Hawaiian Airlines boss Peter Ingram says there's "no free lunch" when designing aircraft interiors.
His airline is finalising the cabin layout and feel of the Boeing 787 Dreamliners which will join its fleet early next year, replacing slightly smaller Airbus A330-200s on some transpacific routes.
The airline will initially use its new planes on the denser United States West Coast routes, but will look to fly them further afield as the 10 on firm order (with a further 10 on option) join the airline, which last November celebrated 90 years of flying and started its Auckland-Honolulu service six years ago .
Ingram has been president and chief executive at Hawaiian for just over a year and says there are constant trade-offs with cabin design.
"There's no free lunch when you're trying to redesign the interior of an airplane. Airlines want to create an inch here or there — it comes out of the size of a lavatory. If you want to protect someone's knees from being reclined into (as Delta is doing in some planes), it comes at the expense of how much they can lean back."
Hawaiian has chosen seat manufacturer Adient Aerospace — a joint venture between Boeing and Adient, which makes automotive seats — in developing lie-flat premium cabin seats for its incoming Dreamliner fleet.
The airline is moving away from the 2-2-2 configuration in its premium cabin to 1-2-1, which is becoming the norm among airlines.
Collins Aerospace will build the main cabin seats.
While he characterises the interior redesign as "evolution rather than an revolution", the airline has rethought its approach to inflight entertainment (IFE) and is moving back to inbuilt equipment in its new Dreamliners, rather than the tablets that it has on some planes.
The Dreamliner will allow Hawaiian to fly further, with Europe now somewhere on the radar.
"I never say never. I think we've still got some opportunities within the Pacific Rim [and] certainly Europe is one that catches the imagination of a lot of people, but at this stage we don't have any plans to launch services there."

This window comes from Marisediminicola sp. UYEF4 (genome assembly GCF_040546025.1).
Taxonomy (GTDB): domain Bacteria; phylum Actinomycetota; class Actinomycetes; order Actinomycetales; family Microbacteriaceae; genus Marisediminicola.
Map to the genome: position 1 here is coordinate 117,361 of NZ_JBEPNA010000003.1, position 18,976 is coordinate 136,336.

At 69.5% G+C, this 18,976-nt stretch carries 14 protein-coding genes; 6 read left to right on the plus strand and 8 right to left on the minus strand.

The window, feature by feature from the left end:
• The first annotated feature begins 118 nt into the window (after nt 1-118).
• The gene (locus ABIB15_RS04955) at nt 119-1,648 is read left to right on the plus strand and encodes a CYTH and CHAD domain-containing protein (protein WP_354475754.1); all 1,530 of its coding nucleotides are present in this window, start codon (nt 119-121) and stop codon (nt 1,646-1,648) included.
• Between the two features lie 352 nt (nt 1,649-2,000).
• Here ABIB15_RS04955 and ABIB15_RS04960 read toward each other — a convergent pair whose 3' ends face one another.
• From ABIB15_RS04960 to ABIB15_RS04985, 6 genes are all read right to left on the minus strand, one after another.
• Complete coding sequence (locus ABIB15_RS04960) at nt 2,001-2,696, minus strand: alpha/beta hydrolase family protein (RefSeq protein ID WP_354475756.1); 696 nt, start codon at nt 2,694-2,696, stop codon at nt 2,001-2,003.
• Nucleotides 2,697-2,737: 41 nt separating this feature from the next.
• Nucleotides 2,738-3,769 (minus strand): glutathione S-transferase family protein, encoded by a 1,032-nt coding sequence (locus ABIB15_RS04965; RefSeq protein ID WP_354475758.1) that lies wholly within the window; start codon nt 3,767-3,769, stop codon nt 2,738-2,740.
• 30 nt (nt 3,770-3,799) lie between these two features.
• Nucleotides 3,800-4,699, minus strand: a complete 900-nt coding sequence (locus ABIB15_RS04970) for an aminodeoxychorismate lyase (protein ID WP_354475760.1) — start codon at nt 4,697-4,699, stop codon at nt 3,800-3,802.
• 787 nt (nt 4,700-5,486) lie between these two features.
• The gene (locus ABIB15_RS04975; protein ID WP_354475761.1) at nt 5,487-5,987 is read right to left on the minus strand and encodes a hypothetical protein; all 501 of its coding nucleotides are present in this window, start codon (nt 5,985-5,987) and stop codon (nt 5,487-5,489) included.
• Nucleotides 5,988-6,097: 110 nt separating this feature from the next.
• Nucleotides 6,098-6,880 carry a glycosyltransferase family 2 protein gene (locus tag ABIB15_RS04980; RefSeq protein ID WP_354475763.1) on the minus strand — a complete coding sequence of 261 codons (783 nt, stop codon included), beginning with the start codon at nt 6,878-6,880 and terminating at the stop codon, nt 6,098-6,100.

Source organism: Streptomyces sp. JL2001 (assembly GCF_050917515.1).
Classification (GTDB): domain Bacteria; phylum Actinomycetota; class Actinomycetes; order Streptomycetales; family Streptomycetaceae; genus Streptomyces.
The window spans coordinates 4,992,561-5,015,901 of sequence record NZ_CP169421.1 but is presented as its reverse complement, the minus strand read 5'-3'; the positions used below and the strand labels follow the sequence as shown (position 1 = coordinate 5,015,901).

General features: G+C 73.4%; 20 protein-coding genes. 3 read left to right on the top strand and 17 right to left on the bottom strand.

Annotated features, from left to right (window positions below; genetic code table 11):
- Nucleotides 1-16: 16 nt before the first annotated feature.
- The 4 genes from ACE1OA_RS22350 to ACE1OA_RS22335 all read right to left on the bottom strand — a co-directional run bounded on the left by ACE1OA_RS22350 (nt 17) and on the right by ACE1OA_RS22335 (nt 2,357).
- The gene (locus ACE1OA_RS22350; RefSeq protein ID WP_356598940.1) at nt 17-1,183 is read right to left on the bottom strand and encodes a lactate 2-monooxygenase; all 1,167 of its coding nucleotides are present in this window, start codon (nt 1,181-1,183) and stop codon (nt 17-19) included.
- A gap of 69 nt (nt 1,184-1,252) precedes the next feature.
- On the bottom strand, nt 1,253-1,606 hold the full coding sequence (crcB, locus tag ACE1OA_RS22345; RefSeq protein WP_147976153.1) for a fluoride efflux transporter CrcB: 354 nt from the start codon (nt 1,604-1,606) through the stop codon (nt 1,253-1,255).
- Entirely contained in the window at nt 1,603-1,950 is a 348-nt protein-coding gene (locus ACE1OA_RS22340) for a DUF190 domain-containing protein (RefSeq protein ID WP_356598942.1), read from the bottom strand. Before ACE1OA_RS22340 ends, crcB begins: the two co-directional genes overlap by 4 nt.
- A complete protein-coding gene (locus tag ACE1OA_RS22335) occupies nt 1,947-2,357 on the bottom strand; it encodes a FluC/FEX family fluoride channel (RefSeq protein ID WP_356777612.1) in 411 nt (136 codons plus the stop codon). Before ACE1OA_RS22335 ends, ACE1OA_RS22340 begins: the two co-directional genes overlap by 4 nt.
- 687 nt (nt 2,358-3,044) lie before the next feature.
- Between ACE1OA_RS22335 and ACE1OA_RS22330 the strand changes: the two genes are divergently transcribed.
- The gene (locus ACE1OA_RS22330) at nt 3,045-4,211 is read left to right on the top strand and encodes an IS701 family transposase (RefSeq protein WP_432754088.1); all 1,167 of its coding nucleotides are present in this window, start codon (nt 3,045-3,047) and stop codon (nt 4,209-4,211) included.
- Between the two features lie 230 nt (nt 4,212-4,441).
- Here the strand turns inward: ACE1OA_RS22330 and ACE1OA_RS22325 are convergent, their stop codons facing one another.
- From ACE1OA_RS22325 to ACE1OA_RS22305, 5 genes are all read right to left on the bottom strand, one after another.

On Wednesday the airline released its first quarter results, which Ingram says were "solid".
Net income was down from $US55.8m ($84.2m) to US$32m.
The airline faces a new competitor from the mainland — Southwest Airlines, which began services to Hawaii in mid-March. Southwest also plans inter-island services within the state.
While problems with Boeing 737MAX planes could stymie Southwest's push into Hawaii, at least temporarily, it is regarded as a threat.
Ingram tells the Herald his airline is not going to change its strategy.
"Our strategy has been aligned around the right things to be the carrier of choice for people to come to, from and between the Hawaiian islands. For us it is not about changing what we do but executing better day in and day out."
In response to customer satisfaction scores which haven't been as high as the airline wanted, it has put more emphasis on improving on the "day of travel" experience.
More space has been created for check-in at Honolulu's Daniel K. Inouye International Airport and a recently developed app is aimed at taking away travel pain points.
"The phrase we've been using across our team is making travel effortless — that is more aspirational rather than fully achievable. There are so many transactions for a guest to process on their way through an airport and technology can be a big part of smoothing that."
"I think most of our guests are unaffected by some of the drama that goes on in the news cycle every day," he says.
A partial US government shutdown at the beginning of the year didn't have much impact.
"There's nothing you could point to, to say there was anything negative from that. Overall the economy is doing very well, we're still cooking along at a steady growth rate."
The airline is also getting improved engine reliability from its new Pratt & Whitney powered A321NEOs which it is using on mainland West Coast routes. It will have 18 of the planes by the start of next year.
"In service the airplane has been tremendous," says Ingram.
The airline has retired its Boeing 767s and the A321s delivered the economics to open up markets in the western US which weren't quite big enough when all the airline was flying longhaul were wide-body aircraft.